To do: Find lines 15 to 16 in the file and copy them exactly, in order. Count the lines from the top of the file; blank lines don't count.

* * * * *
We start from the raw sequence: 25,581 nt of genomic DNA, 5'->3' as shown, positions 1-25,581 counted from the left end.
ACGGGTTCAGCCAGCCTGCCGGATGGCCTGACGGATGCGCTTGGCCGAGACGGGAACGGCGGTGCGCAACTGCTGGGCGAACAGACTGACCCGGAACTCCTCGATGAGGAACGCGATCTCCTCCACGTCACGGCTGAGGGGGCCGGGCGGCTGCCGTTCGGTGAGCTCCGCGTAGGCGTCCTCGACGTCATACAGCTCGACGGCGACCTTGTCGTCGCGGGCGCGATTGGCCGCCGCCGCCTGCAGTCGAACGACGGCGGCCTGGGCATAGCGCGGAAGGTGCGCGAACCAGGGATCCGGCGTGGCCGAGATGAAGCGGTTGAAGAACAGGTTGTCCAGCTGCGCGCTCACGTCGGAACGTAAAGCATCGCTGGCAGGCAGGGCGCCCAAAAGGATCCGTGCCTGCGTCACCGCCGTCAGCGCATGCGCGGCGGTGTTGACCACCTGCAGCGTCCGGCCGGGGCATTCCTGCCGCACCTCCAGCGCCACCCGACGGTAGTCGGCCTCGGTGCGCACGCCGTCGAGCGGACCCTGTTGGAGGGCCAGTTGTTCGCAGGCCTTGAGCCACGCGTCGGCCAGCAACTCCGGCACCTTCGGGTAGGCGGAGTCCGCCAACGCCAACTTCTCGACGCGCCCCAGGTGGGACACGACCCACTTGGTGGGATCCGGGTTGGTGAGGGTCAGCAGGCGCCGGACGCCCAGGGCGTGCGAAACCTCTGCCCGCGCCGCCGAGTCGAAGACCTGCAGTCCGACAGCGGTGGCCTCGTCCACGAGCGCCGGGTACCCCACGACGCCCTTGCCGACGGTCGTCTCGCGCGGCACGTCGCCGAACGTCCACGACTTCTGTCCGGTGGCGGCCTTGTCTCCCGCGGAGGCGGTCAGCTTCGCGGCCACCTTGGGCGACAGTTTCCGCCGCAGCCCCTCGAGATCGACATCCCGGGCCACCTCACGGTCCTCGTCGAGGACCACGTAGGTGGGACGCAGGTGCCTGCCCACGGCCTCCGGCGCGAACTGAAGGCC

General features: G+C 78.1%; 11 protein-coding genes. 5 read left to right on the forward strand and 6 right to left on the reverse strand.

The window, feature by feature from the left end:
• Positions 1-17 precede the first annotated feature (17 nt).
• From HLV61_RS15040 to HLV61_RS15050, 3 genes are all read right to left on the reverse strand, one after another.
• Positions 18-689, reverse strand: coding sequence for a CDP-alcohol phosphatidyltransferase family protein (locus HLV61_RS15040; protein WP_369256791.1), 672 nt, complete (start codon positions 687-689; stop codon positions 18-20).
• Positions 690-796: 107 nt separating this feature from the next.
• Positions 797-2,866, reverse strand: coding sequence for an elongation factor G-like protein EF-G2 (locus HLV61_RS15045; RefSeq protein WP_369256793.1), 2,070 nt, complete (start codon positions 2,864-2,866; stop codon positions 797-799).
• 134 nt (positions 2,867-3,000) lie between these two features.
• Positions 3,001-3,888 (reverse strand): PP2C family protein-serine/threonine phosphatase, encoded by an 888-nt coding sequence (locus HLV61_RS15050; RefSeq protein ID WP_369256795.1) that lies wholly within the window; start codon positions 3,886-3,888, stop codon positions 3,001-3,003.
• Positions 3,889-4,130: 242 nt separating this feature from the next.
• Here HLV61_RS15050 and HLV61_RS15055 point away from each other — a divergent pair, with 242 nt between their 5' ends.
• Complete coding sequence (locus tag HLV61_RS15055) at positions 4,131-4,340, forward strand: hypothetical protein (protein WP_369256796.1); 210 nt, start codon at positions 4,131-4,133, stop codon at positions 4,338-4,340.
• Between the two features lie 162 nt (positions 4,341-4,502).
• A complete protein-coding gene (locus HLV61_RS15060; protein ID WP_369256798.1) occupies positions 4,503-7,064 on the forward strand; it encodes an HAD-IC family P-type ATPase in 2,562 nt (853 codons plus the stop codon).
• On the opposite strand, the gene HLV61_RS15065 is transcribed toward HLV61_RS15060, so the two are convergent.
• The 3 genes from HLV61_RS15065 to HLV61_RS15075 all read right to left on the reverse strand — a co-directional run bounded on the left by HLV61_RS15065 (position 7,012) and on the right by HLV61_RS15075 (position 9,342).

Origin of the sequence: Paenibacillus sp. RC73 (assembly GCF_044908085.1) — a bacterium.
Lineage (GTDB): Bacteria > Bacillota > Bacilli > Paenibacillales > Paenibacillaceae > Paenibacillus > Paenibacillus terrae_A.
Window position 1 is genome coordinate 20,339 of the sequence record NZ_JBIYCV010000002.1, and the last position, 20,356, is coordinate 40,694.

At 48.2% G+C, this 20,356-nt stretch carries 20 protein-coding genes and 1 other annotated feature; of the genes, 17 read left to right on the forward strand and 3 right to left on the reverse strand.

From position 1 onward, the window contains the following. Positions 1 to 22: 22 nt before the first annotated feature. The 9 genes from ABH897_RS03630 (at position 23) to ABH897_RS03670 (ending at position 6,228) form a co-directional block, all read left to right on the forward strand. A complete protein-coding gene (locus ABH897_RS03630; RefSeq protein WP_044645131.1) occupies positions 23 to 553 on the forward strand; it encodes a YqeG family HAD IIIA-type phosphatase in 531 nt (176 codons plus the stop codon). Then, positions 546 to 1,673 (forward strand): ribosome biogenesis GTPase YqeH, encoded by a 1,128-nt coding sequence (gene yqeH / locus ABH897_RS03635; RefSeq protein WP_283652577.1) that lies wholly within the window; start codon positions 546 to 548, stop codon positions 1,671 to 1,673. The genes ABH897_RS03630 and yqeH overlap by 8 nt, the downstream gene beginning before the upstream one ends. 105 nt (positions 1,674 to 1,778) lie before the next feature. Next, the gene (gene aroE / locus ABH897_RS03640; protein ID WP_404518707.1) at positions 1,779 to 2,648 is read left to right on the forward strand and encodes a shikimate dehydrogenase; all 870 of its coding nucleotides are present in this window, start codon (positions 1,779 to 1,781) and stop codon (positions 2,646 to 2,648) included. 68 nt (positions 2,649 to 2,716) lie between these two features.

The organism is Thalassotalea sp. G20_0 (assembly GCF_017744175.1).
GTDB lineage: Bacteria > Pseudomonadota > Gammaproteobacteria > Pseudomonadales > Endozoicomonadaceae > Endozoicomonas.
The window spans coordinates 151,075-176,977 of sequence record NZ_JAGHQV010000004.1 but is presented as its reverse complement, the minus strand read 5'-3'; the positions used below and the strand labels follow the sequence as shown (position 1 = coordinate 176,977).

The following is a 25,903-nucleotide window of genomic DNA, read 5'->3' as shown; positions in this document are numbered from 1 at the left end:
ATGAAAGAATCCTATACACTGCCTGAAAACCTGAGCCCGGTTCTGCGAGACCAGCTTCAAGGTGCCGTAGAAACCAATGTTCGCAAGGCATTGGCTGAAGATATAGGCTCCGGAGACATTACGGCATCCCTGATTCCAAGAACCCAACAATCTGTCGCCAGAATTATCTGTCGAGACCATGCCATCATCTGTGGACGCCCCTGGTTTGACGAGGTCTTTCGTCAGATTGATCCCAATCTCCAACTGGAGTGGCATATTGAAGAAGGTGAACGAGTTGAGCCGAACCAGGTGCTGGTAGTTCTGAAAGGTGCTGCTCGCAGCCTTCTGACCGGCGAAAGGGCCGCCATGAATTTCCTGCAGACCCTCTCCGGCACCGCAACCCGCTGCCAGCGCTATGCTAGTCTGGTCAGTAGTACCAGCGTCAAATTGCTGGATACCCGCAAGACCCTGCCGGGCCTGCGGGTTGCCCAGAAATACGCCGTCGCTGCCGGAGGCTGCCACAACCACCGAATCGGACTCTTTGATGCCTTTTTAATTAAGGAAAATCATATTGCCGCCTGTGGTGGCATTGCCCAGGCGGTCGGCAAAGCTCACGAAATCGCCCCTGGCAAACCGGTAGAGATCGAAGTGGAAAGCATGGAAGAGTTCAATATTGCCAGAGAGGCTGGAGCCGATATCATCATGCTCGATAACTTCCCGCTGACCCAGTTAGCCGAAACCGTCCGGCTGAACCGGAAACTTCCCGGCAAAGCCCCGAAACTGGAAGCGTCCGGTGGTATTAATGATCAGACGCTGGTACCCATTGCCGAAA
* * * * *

• Between the two features lie 162 nt (positions 4,341-4,502).
• A complete protein-coding gene (locus HLV61_RS15060; protein ID WP_369256798.1) occupies positions 4,503-7,064 on the forward strand; it encodes an HAD-IC family P-type ATPase in 2,562 nt (853 codons plus the stop codon).